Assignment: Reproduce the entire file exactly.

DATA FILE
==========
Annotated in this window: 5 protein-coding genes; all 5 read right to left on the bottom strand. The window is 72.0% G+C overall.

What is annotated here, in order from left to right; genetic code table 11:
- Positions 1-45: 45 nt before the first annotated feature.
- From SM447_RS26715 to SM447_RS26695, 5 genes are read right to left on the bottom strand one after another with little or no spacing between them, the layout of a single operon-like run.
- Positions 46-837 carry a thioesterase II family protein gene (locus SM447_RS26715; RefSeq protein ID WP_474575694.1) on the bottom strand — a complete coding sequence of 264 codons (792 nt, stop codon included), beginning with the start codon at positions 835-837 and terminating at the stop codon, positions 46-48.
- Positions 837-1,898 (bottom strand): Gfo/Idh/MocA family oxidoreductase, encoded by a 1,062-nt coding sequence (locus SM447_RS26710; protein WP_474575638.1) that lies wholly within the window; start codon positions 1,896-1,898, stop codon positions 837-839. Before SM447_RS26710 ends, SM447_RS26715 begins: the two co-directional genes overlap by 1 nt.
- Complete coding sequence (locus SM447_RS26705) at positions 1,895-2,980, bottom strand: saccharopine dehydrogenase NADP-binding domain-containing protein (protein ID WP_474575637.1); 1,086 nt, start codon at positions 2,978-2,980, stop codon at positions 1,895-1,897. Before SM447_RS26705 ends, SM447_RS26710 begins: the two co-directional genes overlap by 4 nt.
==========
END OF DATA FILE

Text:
Annotated in this window: 5 protein-coding genes; all 5 read right to left on the bottom strand. The window is 72.0% G+C overall.

What is annotated here, in order from left to right; genetic code table 11:
- Positions 1-45: 45 nt before the first annotated feature.
- From SM447_RS26715 to SM447_RS26695, 5 genes are read right to left on the bottom strand one after another with little or no spacing between them, the layout of a single operon-like run.
- Positions 46-837 carry a thioesterase II family protein gene (locus SM447_RS26715; RefSeq protein ID WP_474575694.1) on the bottom strand — a complete coding sequence of 264 codons (792 nt, stop codon included), beginning with the start codon at positions 835-837 and terminating at the stop codon, positions 46-48.
- Positions 837-1,898 (bottom strand): Gfo/Idh/MocA family oxidoreductase, encoded by a 1,062-nt coding sequence (locus SM447_RS26710; protein WP_474575638.1) that lies wholly within the window; start codon positions 1,896-1,898, stop codon positions 837-839. Before SM447_RS26710 ends, SM447_RS26715 begins: the two co-directional genes overlap by 1 nt.
- Complete coding sequence (locus SM447_RS26705) at positions 1,895-2,980, bottom strand: saccharopine dehydrogenase NADP-binding domain-containing protein (protein ID WP_474575637.1); 1,086 nt, start codon at positions 2,978-2,980, stop codon at positions 1,895-1,897. Before SM447_RS26705 ends, SM447_RS26710 begins: the two co-directional genes overlap by 4 nt.